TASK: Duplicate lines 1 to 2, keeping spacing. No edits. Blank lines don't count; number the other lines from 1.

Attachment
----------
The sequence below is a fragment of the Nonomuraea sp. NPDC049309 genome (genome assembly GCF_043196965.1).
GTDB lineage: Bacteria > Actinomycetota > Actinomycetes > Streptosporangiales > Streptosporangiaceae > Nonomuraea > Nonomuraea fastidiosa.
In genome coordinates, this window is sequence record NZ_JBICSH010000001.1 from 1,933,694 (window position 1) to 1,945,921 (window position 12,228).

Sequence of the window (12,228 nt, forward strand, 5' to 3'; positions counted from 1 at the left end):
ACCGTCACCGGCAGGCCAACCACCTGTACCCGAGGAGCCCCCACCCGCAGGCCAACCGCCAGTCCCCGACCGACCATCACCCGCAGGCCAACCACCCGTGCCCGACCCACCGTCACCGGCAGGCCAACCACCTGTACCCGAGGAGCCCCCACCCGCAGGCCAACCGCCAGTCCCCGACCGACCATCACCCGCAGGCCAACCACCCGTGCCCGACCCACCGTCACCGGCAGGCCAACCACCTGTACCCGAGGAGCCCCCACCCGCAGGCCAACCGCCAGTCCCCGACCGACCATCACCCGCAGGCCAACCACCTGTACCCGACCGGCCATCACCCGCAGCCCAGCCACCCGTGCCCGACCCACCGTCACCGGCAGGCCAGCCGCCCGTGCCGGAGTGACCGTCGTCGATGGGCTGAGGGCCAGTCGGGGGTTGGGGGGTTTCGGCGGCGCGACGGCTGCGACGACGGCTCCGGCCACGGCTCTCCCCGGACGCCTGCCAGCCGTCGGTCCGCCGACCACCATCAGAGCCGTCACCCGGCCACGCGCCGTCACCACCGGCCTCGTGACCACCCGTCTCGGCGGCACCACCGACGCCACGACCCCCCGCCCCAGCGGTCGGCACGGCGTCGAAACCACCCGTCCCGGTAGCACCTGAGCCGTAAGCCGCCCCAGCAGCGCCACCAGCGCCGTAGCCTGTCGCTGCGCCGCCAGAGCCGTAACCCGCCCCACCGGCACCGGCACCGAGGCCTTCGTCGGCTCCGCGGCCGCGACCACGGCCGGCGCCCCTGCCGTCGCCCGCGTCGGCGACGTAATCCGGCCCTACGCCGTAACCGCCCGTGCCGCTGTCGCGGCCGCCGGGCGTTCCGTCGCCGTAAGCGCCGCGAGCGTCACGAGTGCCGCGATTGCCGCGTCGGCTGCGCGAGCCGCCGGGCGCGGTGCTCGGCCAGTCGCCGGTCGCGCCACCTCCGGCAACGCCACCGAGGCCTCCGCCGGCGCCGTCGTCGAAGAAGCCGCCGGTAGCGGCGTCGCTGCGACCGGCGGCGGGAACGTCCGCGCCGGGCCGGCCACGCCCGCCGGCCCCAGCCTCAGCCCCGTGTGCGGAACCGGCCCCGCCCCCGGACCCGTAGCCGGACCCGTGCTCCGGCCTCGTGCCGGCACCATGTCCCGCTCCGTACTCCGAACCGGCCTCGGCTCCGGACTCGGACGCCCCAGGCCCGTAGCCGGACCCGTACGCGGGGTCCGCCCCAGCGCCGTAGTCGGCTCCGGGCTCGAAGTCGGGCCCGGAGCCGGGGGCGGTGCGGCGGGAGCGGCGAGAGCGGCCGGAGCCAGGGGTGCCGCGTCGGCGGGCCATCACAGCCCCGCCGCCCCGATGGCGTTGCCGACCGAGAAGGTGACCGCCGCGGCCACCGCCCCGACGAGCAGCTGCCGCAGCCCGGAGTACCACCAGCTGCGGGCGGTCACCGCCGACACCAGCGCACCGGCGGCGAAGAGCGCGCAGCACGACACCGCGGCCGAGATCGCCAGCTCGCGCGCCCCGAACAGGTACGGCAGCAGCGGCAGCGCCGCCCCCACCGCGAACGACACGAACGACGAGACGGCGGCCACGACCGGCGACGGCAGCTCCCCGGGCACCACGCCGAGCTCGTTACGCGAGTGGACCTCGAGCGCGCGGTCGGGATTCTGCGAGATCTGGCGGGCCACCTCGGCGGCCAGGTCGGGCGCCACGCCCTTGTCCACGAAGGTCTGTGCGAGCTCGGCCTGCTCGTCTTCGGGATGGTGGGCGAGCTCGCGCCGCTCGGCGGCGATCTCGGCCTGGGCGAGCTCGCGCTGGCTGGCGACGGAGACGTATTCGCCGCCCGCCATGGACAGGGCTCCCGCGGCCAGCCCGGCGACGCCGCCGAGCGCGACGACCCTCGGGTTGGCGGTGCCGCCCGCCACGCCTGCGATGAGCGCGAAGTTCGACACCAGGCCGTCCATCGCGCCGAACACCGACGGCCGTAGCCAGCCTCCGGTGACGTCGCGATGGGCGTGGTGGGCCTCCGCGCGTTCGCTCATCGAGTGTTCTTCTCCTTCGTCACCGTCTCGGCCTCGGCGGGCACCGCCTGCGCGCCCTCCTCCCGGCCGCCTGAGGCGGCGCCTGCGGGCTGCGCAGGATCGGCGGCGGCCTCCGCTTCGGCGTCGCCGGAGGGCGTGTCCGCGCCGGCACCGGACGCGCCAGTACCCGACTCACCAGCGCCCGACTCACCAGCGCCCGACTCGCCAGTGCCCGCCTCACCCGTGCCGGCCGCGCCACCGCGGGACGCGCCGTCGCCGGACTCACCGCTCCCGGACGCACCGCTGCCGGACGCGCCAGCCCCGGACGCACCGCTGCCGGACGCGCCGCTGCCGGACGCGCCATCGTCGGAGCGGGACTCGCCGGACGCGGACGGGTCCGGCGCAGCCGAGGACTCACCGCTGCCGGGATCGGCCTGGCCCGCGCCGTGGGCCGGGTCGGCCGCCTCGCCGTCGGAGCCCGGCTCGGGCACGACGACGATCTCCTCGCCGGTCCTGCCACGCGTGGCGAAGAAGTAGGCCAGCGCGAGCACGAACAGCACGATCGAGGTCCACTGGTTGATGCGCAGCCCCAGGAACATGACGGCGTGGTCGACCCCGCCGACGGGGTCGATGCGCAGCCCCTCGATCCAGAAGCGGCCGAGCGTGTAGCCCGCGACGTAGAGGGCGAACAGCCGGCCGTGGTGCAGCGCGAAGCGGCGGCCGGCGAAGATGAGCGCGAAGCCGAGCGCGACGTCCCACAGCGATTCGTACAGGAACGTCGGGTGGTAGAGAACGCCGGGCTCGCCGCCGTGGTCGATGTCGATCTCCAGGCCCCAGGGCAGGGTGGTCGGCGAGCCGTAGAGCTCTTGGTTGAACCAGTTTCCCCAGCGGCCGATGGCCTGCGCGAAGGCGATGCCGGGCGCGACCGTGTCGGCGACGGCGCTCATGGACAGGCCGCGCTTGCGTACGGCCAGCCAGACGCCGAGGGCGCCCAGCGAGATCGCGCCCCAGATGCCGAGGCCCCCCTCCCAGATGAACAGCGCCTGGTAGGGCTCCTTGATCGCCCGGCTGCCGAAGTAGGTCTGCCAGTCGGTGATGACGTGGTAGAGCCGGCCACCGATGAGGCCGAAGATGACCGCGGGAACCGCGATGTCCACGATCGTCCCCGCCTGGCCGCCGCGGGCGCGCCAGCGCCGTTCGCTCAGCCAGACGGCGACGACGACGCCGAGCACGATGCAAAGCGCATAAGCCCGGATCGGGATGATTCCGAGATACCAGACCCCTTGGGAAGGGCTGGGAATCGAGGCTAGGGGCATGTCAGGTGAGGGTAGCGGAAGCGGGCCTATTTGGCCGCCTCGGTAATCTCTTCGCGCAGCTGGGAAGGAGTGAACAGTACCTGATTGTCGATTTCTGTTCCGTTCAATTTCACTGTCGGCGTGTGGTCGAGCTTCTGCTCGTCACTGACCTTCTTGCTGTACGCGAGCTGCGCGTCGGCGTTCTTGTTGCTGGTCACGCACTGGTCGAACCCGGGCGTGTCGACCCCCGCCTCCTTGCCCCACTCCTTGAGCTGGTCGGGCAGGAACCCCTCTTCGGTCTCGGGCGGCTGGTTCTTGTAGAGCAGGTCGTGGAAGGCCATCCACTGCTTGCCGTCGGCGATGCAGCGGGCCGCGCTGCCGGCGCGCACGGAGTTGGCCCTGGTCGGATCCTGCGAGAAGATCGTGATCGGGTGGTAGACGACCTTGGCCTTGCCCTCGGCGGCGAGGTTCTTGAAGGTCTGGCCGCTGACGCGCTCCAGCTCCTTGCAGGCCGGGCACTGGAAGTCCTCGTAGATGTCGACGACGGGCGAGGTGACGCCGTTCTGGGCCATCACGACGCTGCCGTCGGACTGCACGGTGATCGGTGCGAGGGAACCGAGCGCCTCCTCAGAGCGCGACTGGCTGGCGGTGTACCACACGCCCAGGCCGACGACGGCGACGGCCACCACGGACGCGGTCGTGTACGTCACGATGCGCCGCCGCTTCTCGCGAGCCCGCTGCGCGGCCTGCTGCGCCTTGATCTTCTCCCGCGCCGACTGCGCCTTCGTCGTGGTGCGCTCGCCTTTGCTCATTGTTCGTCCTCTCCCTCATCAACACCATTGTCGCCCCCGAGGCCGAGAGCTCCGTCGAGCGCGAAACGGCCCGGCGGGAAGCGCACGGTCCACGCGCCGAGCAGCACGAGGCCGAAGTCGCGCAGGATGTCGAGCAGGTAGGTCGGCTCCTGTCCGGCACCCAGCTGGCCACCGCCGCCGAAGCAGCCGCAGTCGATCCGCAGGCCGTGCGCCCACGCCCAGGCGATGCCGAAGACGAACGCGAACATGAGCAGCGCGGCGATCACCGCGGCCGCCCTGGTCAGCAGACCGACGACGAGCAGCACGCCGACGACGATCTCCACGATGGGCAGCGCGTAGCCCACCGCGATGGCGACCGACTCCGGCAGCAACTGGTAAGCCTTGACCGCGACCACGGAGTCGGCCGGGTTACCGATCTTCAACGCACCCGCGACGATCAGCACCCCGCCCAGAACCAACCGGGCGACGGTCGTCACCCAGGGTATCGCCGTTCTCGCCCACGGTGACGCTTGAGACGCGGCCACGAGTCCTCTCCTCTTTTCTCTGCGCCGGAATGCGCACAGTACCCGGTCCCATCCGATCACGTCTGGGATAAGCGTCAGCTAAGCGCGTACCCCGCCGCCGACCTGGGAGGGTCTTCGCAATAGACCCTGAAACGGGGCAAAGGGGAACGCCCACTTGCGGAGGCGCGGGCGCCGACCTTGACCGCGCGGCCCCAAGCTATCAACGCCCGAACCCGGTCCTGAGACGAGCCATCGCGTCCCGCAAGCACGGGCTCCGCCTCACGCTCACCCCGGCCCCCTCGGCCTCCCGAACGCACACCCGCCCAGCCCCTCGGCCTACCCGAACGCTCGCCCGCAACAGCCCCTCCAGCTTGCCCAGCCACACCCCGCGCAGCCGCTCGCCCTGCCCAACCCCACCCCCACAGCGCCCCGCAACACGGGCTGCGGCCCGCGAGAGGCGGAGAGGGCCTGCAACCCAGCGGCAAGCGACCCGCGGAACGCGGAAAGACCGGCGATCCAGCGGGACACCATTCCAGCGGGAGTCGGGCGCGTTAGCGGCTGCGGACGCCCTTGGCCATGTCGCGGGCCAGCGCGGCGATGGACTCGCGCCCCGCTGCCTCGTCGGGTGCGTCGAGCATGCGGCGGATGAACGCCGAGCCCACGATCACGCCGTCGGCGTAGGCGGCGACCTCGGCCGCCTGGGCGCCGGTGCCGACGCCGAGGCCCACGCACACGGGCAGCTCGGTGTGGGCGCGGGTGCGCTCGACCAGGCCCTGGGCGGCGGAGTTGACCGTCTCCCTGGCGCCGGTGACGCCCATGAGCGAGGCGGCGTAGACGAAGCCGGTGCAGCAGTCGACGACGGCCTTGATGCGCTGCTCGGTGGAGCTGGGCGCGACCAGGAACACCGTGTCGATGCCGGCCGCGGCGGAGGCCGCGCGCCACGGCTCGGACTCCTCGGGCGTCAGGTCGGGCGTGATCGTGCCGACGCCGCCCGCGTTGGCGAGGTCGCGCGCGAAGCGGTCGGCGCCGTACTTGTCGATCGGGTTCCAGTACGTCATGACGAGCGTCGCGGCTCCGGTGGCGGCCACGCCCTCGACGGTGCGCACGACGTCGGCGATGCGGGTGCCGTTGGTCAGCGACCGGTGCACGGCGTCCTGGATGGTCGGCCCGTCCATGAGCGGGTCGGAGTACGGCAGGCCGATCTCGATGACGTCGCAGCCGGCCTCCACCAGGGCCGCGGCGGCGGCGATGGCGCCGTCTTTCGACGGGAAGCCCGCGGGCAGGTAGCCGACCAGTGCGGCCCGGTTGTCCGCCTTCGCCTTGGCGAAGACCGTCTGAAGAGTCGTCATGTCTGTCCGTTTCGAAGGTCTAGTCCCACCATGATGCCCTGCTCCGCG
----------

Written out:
The sequence below is a fragment of the Nonomuraea sp. NPDC049309 genome (genome assembly GCF_043196965.1).
GTDB lineage: Bacteria > Actinomycetota > Actinomycetes > Streptosporangiales > Streptosporangiaceae > Nonomuraea > Nonomuraea fastidiosa.